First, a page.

weekend peek at Sienna

We have grandiose plans of seeing all of Tuscany. Will it happen? It remains to be seen.

It is certainly (certa) a good goal, nestled somewhere between settling into routine life in Florence---with school, soccer, and regular walks to food markets and espresso bars---and running all over to see everything.

We have been busier settling into school and soccer and our new apartment than we have been looking outward at the Tuscan hillsides. Though we did steal away to Fiesole for a day. And this past weekend grabbed the train to Sienna for an overnight.

A quaint hill town, Sienna is very well-kept and picturesque, with just a handful of must-see landmarks. We hopped into the Duomo of Sienna and around the Piazza del Campo, climbed tiny circular stairs up the to-be second facade of the church (there were plans to double the size of the church, and archways and museums highlighting the enormity of their goal).

And we ran into friends. How shocking to hear someone say your name, while traveling in a foreign country. A friend I had not seen---but had been very fond of---since graduate school (marriage & family therapy), was there celebrating an anniversary with her husband. And there we all were; so we grabbed a bottle of wine under an awning overlooking the plaza and carved out some time to catch up. Great to see you Layna!

Other highlights from Sienna: all the hanging laundry out the windows made for great photos, one very delicious meal (in contrast to one very non-delicious meal), and my first purchase of Tuscan pottery: a sangria pitcher (store link www.sangiovannistyle.it). Plus, we were intrigued with all the symbols for neighborhoods (Sienna is known, historically, for its strong neighborhoods): street lamps ran up and down streets, and were painted specific to the color codes and detail of each neighborhood.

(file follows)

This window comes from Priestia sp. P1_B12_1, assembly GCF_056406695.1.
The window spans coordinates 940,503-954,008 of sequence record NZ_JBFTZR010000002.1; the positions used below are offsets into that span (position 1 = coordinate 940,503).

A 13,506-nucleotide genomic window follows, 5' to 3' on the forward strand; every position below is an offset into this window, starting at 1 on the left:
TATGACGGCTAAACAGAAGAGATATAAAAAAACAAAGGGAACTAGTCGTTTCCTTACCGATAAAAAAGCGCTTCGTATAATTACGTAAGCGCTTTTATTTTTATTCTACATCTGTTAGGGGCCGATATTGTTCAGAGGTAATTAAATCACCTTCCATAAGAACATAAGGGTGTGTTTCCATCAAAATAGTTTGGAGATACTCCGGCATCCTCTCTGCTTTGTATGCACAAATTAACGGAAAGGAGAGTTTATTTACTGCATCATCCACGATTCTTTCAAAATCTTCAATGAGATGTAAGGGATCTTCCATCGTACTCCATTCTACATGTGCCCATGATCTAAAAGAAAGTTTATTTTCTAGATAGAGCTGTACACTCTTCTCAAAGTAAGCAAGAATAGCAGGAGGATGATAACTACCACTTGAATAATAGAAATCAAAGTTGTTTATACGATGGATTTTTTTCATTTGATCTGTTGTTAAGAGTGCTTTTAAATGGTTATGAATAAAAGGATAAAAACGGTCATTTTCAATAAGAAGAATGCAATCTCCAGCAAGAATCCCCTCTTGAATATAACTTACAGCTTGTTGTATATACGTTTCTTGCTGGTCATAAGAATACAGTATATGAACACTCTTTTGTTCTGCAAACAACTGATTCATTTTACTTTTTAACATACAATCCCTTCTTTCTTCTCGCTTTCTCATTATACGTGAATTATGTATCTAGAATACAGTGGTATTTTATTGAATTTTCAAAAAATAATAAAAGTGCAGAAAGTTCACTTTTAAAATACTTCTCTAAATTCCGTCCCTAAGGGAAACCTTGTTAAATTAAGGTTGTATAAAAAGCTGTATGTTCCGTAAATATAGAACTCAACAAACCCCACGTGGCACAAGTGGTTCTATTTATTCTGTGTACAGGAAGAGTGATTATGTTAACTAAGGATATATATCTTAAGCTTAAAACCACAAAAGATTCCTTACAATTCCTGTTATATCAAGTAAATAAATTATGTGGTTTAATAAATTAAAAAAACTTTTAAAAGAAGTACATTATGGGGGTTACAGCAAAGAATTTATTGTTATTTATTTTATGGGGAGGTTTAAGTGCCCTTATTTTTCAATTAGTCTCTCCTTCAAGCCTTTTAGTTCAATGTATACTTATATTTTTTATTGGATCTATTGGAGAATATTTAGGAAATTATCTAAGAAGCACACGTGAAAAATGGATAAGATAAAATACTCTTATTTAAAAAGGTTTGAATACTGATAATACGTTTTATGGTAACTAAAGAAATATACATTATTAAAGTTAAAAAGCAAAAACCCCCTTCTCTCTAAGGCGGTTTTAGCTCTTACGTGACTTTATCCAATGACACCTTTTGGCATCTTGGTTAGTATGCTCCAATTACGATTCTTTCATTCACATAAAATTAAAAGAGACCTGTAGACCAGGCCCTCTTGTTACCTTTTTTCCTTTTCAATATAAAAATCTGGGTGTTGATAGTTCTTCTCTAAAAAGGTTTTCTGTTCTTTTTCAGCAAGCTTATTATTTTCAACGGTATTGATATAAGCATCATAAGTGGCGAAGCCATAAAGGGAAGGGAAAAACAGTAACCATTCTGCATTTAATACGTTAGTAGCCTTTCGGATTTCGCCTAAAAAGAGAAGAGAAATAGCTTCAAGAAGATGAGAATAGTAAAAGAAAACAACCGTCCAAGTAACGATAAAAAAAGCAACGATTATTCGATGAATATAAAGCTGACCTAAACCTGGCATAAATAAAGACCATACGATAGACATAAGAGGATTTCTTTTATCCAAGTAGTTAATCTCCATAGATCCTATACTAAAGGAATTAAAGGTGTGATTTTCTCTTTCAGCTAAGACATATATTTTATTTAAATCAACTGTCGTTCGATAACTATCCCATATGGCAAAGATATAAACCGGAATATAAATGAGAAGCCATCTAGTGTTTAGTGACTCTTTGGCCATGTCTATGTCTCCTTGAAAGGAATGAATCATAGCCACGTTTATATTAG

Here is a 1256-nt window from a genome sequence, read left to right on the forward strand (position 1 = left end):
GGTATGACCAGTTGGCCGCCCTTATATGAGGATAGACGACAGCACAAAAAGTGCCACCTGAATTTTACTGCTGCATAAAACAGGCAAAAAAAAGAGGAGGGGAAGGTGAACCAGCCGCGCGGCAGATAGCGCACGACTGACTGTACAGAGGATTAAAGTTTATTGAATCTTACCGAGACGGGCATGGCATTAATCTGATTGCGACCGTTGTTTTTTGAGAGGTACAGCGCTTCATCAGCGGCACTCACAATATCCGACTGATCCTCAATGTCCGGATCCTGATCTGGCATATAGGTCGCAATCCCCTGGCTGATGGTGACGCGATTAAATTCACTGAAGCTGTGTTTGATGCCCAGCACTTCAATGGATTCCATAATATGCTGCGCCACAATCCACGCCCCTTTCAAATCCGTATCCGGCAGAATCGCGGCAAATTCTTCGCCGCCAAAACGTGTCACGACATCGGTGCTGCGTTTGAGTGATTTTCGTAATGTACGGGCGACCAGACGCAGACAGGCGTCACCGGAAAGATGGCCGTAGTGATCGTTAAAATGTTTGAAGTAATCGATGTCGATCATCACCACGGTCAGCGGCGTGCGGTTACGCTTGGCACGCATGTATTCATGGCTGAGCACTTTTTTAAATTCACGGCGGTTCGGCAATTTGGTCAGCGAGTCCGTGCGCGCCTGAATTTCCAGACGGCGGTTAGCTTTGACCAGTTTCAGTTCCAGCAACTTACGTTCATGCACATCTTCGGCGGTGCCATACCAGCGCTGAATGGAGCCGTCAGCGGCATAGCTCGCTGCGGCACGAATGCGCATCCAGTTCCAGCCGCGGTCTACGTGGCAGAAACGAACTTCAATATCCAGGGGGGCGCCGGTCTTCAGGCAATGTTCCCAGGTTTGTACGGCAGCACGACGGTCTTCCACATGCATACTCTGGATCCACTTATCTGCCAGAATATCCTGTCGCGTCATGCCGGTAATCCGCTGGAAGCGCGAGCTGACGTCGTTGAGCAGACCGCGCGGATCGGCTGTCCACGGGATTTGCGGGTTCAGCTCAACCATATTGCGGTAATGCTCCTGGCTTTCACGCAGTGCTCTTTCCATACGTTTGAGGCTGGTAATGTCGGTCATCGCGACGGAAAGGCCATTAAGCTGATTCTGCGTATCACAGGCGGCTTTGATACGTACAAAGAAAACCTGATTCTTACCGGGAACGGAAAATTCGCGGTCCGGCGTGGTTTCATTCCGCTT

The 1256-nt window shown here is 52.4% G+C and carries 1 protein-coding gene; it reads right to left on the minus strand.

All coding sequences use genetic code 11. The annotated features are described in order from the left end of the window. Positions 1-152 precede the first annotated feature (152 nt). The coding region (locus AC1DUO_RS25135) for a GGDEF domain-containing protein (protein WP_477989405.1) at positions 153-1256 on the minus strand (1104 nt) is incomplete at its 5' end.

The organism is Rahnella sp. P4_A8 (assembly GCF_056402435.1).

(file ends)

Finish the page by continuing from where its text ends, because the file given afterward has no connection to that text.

Info: the great restaurant was La Taverna di Cecco. Skip the risotto but hail to the polenta, veal scallopini, cheese plate, wine... and ambiance. We had dinner there, then went back for lunch the next day. After a summer of lots-of-eating-out, we have learned that when you find a gem, stick to it. So we did.


  1. I'll never forget walking through some narrow alley as it opened up onto the Piazza del Campo. There's something so amazing about the way the Piazza feels surrounded by the Tuscan colors.
    And isn't amazing how small the world can be. I had the same thing happen in Granada Spain with Heidi Denhem (Kamps) about 7 years ago. Crazy.

  2. Trevor van Woerden25.9.09

    I'd like to hear more about how it's going for the boys in school. Would enjoy some real detail on that if you can have the time - or perhaps you can compel them to blog about it themselves? How are they getting along with the language? Are they making friends? Any issues w/girls? Are the competitive with the Italians on the soccer field? How is the school system organized? What kinds of topics seem to be most important? We have other friends in Nantes, France - and it's not going quite as wonderfully for them as it is for you guys. Check - http://cemnantes.blogspot.com


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